Test Drive Diaries: Can This Brand Cure Back Acne in Just Two Weeks?
Better watch your back—literally
My relationship with my skin is comparable to how it looked at one point in my life: relatively bumpy with a few rough patches here and there.
Maybe I don’t have a special someone, but if there’s one relationship I’ve (involuntarily) committed to, it’s with my skin asthma, eczema and rashes—all responses to extreme temperature that will follow me for life. My temperamental skin has given me many things, and acne is one gift—or curse—I am well acquainted with.
Facial acne was definitely an issue for me growing up. It took months’ worth of visits to a specialized derma and many a facial to eventually clear. Even though that stage of my life is long over, I find myself constantly worrying about how the pigmentation on my right cheek looks, and I dread my monthly visitor because she brings a few unwanted guests along with her when I’m not careful. However, I can’t say I put the same effort into my body acne, which I know is just as important.
The appearance of my back is ironically something I put on the back burner. I dress pretty conservatively and I’m known by my close friends to be constantly too lazy to wax her pits, so sleeved tops are always my first and only pick. Knowing that I’ll be covered up anyway, bacne is just that: a thought left in the back of my head.
However, over the course of the quarantine, I started working out almost every day. Sports bras became a part of my daily uniform, and it was only then that I realized just how bad the state of my back had gotten. While I wasn’t breaking out, unwanted guests would camp out on my shoulder blades every few weeks. Scars covered the upper portion of my back and, regardless of how many shampoo switches I made or prayers I offered, they just wouldn’t go away.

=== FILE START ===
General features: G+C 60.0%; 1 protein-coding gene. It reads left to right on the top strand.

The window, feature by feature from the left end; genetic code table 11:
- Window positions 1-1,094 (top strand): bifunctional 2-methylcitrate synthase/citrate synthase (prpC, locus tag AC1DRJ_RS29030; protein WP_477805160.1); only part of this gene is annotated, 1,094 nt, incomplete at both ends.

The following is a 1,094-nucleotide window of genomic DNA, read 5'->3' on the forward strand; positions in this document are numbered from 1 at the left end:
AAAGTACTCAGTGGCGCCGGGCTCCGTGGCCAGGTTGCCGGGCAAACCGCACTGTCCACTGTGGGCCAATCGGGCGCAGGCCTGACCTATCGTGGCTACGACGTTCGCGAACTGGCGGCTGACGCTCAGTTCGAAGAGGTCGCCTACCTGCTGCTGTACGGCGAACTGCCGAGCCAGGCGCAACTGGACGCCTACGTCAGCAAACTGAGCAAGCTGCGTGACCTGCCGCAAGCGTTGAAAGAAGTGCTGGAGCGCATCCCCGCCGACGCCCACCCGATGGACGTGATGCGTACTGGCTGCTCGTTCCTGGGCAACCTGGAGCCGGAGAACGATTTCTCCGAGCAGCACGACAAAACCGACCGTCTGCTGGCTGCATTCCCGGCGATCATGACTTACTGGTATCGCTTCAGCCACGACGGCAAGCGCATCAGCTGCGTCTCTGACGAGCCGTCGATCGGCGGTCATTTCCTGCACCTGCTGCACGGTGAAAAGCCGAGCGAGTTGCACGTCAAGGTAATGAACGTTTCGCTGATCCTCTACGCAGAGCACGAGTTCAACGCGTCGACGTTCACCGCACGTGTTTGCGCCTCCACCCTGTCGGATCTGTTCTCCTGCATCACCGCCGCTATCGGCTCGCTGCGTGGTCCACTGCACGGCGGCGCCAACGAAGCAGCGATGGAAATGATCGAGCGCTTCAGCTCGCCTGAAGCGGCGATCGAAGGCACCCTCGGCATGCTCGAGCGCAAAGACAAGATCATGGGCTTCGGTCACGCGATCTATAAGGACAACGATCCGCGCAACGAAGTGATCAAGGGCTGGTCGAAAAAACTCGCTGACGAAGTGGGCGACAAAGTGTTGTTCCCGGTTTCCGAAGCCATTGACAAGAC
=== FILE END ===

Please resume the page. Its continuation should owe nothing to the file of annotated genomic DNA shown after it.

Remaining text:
It’s difficult to pinpoint an exact cause for my back acne when I’ve had it for so long.
According to dermatologist Dr. Anna Liza Yalung, studies have shown that consumption of food with a high glycemic index—pastries, breads, sugary cereals and basically all the good things in life—increase the incidence of acne. “These kinds of food cause a spike in the body’s blood sugar, which researchers have found to cause inflammation and an increase in sebum production. These, in turn, can lead to acne,” she explains.
Dr. Yalung also explains that acne mechanica, a type of acne triggered by friction or pressure against heavy clothing, could be a cause. “This may occur in individuals without pre-existing acne. These are most commonly seen in very active people such as athletes. They can also be seen in people who wear helmets (motorcycle riders, football players, etc) and carry backpacks frequently. This may also explain why people seem to get acne repeatedly on a certain area.”
And then there’s the scorching heat. Are heat pimples actually real?
“Studies have shown that there is a direct correlation between heat and humidity and the occurrence of acne. Simply, the more humid and hot it is, the more breakouts,” explains Dr. Yalung. Heat and humidity—a year-round constant in our country—also provide the perfect environment for the growth of Propionobacterium acnes, the bacteria that causes pimples. Has my back been the perfect bacne breeding ground all along?
Oxecure is a Thailand-based brand that has a complete acne-combatant skincare line. I didn’t know too much about it, just that it had just been brought into the country, but at that point I was getting pretty desperate. The two products I used were the Sulfur Soap and the Body Acne Spray—supposedly a match made in body acne-battling heaven. One of the products promised results in a week or two, so I decided to try it for half a month and see how it would go.